Utilizing existing Microsoft features for offensive operations is very common during red team assessments as it provides the opportunity to blend in with the environment and stay undetected. Microsoft introduced “AdminSDHolder” active directory object to protect high privilege accounts such as domain admins and enterprise admins from unintentional modifications of permissions as it is used as security template. Active directory retrieves the ACL of the “AdminSDHolder” object periodically (every 60 minutes by default) and apply the permissions to all the groups and accounts which are part of that object. This means that during red team operations even if an account is detected and removed from a high privileged group within 60 minutes (unless it is enforced) these permissions will be pushed back.

In the event that a domain has been compromised a standard user account can be added into the access control list of the “AdminSDHolder” in order to establish domain persistence. This user will acquire “GenericAll” privileges which is the equivalent of the domain administrator. This technique is not new as it has been presented initially by Sean Metcalf during DerbyCon in 2015. The implementation of the attack is trivial from an elevated PowerShell console by executing the following PowerView module:

Add-ObjectAcl -TargetADSprefix 'CN=AdminSDHolder,CN=System' -PrincipalSamAccountName pentestlab -Verbose -Rights All
AdminSDHolder – Modification

After 60 minutes the changes in the permissions will be applied and the module “Get-ObjectAcl” can be used to validate that the user “pentestlab” has “GenericAll” active directory rights.

Get-ObjectAcl -SamAccountName "Domain Admins" -ResolveGUIDs | ?{$_.IdentityReference -match 'pentestlab'}
AdminSDHolder – GenericAll Privileges

Changes in ACL will propagate automatically after 60 minutes. This is due to the Security Descriptor propagator (SDProp) process that runs every 60 minutes on the Principal Domain Controller (PDC) emulator and populates the access control list with the security permissions that exist in the AdminSDHolder for groups and accounts. However, these could be forced by modifying the DN as it can be seen below using the “ldp.exe” utility.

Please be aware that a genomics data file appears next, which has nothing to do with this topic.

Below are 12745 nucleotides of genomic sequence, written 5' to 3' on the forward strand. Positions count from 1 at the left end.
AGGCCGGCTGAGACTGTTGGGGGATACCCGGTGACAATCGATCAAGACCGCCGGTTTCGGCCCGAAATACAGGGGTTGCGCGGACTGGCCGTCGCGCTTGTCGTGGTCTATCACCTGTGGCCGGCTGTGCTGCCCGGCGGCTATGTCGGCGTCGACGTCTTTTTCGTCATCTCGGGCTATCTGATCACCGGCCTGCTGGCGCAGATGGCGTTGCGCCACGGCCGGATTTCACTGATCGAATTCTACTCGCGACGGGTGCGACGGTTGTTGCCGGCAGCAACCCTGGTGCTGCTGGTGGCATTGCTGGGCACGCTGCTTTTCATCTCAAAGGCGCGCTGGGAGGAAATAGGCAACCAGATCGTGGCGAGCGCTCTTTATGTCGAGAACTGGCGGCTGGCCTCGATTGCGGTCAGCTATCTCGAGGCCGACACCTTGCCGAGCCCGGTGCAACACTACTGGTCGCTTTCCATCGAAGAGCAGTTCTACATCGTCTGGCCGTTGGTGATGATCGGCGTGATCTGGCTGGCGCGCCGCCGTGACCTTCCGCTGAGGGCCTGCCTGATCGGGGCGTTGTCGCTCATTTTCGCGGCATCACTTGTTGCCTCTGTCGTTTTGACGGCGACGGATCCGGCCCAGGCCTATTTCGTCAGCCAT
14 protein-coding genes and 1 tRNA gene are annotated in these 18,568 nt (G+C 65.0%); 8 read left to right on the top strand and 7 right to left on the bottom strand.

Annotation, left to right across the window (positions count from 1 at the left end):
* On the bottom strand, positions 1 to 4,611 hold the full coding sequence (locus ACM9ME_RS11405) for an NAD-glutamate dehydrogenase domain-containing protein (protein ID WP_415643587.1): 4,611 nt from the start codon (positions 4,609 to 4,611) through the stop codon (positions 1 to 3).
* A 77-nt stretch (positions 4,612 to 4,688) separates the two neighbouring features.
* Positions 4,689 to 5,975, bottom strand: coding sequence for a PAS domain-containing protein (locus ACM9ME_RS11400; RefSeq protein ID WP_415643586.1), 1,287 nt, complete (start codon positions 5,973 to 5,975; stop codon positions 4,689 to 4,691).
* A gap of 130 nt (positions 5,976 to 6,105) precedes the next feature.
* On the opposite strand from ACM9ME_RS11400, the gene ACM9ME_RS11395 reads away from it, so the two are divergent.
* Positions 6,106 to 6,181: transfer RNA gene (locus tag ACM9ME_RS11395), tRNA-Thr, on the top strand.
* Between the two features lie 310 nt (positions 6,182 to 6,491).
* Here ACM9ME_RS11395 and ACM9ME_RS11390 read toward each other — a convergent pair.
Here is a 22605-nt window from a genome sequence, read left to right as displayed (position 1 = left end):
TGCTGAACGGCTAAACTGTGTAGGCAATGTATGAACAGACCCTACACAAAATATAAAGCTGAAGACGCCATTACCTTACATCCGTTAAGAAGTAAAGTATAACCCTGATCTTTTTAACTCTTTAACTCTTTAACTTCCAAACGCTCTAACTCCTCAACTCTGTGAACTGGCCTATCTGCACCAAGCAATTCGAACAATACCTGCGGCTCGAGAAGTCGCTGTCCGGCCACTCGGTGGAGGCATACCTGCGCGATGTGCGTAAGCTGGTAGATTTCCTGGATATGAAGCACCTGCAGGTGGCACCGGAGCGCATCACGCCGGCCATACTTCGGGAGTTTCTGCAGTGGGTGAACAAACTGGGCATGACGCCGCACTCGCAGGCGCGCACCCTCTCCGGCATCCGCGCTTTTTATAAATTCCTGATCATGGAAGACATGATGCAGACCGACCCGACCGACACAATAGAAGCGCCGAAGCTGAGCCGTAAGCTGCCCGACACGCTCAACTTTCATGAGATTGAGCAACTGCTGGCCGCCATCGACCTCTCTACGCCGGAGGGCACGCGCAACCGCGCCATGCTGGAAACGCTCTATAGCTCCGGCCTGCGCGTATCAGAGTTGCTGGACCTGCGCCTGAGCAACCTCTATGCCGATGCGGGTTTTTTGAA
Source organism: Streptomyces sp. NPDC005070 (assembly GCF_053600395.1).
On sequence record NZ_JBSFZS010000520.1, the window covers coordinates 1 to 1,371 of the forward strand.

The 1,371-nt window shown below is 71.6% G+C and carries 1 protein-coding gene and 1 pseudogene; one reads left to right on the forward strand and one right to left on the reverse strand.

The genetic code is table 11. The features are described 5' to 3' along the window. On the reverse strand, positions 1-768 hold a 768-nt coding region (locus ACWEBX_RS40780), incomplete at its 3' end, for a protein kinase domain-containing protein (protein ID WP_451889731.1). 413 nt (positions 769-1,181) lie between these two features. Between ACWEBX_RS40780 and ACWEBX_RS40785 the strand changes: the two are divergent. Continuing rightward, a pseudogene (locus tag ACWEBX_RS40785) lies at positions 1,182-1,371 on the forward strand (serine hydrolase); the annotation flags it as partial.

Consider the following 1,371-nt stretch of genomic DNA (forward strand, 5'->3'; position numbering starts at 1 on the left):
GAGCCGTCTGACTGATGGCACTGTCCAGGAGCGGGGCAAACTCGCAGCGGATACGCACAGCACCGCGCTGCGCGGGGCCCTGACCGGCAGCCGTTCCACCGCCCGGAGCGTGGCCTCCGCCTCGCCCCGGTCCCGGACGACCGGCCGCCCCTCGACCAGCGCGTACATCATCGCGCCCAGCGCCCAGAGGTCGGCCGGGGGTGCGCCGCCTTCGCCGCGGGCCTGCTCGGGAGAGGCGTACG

AdminSDHolder – Modify DN

Alternatively modification of a specific registry key on the domain controller can reduce the time interval of the SDProp to 3 minutes (12c hexadecimal value). It should be noted that Microsoft doesn’t recommend the modification of this setting as this might cause performance issues in relation to LSASS process across the domain.

REG ADD HKLM\SYSTEM\CurrentControlSet\Services\NTDS\Parameters /V AdminSDProtectFrequency /T REG_DWORD /F /D 300

From the perspective of Active Directory it is visible that the user “pentestlab” has been added at the “AdminSDHolder” object by looking on its Properties.

AdminSDHolder – Properties

Groups and accounts which are part of the “AdminSDHolder” container will have the “adminCount” attribute set to 1. This flag indicates that permissions from that container will be copied in 60 minutes across the domain even if privileges are modified.

AdminSDHolder – adminCount

Since the user has the required permissions it can be added to the “Domain Admins” group.

net group "domain admins" pentestlab /add /domain
Add user to Domain Admins Group

Executing the command below will verify that the domain controller is now accessible and domain persistence has been established.

dir \\\c$
AdminSDHolder – DC Access


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